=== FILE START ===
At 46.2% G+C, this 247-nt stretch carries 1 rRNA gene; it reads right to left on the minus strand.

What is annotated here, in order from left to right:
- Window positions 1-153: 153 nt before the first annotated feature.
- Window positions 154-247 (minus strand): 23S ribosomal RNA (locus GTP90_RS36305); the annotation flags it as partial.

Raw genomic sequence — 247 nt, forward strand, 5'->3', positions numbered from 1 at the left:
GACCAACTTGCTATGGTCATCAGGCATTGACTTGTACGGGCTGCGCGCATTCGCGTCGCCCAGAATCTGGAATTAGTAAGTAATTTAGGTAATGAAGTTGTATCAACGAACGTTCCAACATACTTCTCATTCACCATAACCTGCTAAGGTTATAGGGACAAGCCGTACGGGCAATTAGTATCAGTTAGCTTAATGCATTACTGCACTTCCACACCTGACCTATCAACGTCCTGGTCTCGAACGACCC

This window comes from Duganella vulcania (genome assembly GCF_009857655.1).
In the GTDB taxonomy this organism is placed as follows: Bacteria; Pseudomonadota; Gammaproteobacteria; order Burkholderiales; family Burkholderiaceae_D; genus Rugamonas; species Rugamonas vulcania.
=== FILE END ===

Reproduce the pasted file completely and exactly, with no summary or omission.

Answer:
At 46.2% G+C, this 247-nt stretch carries 1 rRNA gene; it reads right to left on the minus strand.

What is annotated here, in order from left to right:
- Window positions 1-153: 153 nt before the first annotated feature.
- Window positions 154-247 (minus strand): 23S ribosomal RNA (locus GTP90_RS36305); the annotation flags it as partial.

Raw genomic sequence — 247 nt, forward strand, 5'->3', positions numbered from 1 at the left:
GACCAACTTGCTATGGTCATCAGGCATTGACTTGTACGGGCTGCGCGCATTCGCGTCGCCCAGAATCTGGAATTAGTAAGTAATTTAGGTAATGAAGTTGTATCAACGAACGTTCCAACATACTTCTCATTCACCATAACCTGCTAAGGTTATAGGGACAAGCCGTACGGGCAATTAGTATCAGTTAGCTTAATGCATTACTGCACTTCCACACCTGACCTATCAACGTCCTGGTCTCGAACGACCC

This window comes from Duganella vulcania (genome assembly GCF_009857655.1).
In the GTDB taxonomy this organism is placed as follows: Bacteria; Pseudomonadota; Gammaproteobacteria; order Burkholderiales; family Burkholderiaceae_D; genus Rugamonas; species Rugamonas vulcania.